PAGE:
Chapter one of the text A Guide to Authentic E-Learning by Herrington, Reeves, and Oliver (2010) covers the ways in which elements of authentic learning should be incorporated into e-learning. They argue that in order for authentic learning to be best utilized, it should be designed to incorporate the following features: authentic contexts, authentic activities, modelling by experts, multiple perspectives, opportunities for collaborative construction, opportunities for reflection, articulation, coaching and scaffolding, and authentic assessment.
The authors encourage the use of complex authentic problems in instruction; for my rescue volunteer program, I plan to have learners look at images of dogs and decide whether the images depict relaxed or stressed dogs. This activity may help volunteers recall dog body language that indicates stressed states so they will be prepared to remove their foster dogs from potentially dangerous situations.
Another important aspect of authenticity is modeling by experts. An important component of the volunteer training will be discussion among new volunteers and much more experienced volunteers so that the trainees can learn from how others have handled various situations. This is also important for ensuring that new volunteers are exposed to multiple perspectives; experienced volunteers will offer many options for dealing with similar situations, from dealing with prospective adopters to socializing foster dogs.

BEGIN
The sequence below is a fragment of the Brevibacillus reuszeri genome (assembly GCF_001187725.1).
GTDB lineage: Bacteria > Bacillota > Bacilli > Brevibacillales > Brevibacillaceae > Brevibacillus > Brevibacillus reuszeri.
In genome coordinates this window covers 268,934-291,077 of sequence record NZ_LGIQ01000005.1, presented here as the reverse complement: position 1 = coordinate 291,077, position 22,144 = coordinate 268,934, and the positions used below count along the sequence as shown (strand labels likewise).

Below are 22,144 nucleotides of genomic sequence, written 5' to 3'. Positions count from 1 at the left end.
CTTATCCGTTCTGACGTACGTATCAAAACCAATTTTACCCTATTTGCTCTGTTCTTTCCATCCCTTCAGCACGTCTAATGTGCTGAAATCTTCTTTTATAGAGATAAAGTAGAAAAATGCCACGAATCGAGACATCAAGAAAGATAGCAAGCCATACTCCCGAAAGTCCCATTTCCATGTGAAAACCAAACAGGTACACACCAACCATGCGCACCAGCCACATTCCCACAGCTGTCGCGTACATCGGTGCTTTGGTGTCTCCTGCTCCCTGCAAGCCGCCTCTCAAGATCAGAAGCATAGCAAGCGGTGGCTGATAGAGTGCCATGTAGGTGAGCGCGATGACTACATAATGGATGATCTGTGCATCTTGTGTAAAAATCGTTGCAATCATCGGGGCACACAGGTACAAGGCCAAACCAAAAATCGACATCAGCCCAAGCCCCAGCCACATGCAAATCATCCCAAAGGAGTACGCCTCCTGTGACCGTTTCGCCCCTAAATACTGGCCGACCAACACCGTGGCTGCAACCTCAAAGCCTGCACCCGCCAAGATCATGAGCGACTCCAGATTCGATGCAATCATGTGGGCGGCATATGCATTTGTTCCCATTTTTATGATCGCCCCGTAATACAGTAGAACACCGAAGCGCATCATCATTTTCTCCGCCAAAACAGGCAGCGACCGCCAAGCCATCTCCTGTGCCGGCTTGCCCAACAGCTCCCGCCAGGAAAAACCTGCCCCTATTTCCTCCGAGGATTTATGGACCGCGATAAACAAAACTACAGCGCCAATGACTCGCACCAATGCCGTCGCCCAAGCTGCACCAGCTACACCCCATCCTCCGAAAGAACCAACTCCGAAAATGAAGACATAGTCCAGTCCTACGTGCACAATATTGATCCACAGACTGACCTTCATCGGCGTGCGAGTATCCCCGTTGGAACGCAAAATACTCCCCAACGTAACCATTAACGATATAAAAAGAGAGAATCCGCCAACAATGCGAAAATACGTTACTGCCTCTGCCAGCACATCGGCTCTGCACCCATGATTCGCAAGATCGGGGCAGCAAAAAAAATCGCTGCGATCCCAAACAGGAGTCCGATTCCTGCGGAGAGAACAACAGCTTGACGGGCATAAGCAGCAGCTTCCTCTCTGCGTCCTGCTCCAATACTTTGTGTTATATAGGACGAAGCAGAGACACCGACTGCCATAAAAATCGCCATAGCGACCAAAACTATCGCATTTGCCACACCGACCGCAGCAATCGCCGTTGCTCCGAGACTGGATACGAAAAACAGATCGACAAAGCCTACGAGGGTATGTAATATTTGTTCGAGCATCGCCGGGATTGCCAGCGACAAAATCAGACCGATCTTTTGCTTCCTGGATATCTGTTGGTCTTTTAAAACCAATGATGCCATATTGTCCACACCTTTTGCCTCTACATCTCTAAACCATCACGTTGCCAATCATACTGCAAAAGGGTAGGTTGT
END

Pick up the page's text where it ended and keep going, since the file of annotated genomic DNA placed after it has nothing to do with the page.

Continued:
The authors recommend providing opportunities for learners to collaboratively construct knowledge. I plan to incorporate at least one activity in which volunteers work together to build a medical reference guide.
Herrington, J., Reeves, T.C., & Oliver, R. (2010). A guide to authentic e-learning. Retrieved from http://researchrepository.murdoch.edu.au/1903/1/a_guide_to_authentic_learning.pdf